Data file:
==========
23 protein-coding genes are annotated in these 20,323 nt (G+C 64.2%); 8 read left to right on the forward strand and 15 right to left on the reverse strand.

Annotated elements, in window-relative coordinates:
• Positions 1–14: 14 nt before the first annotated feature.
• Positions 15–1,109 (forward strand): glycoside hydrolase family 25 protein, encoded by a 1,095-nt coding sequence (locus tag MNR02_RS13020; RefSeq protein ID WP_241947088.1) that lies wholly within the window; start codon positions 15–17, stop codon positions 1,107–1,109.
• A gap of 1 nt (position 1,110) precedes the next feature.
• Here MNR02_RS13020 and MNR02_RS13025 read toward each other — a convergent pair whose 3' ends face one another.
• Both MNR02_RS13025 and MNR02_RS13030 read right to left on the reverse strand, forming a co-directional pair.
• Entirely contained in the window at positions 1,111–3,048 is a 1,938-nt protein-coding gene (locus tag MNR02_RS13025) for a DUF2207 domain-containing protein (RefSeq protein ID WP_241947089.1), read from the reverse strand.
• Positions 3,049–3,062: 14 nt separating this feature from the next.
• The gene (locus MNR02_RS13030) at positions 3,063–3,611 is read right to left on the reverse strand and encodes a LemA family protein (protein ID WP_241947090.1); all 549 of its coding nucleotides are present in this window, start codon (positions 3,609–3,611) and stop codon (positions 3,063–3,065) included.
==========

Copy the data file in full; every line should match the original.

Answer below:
23 protein-coding genes are annotated in these 20,323 nt (G+C 64.2%); 8 read left to right on the forward strand and 15 right to left on the reverse strand.

Annotated elements, in window-relative coordinates:
• Positions 1–14: 14 nt before the first annotated feature.
• Positions 15–1,109 (forward strand): glycoside hydrolase family 25 protein, encoded by a 1,095-nt coding sequence (locus tag MNR02_RS13020; RefSeq protein ID WP_241947088.1) that lies wholly within the window; start codon positions 15–17, stop codon positions 1,107–1,109.
• A gap of 1 nt (position 1,110) precedes the next feature.
• Here MNR02_RS13020 and MNR02_RS13025 read toward each other — a convergent pair whose 3' ends face one another.
• Both MNR02_RS13025 and MNR02_RS13030 read right to left on the reverse strand, forming a co-directional pair.
• Entirely contained in the window at positions 1,111–3,048 is a 1,938-nt protein-coding gene (locus tag MNR02_RS13025) for a DUF2207 domain-containing protein (RefSeq protein ID WP_241947089.1), read from the reverse strand.
• Positions 3,049–3,062: 14 nt separating this feature from the next.
• The gene (locus MNR02_RS13030) at positions 3,063–3,611 is read right to left on the reverse strand and encodes a LemA family protein (protein ID WP_241947090.1); all 549 of its coding nucleotides are present in this window, start codon (positions 3,609–3,611) and stop codon (positions 3,063–3,065) included.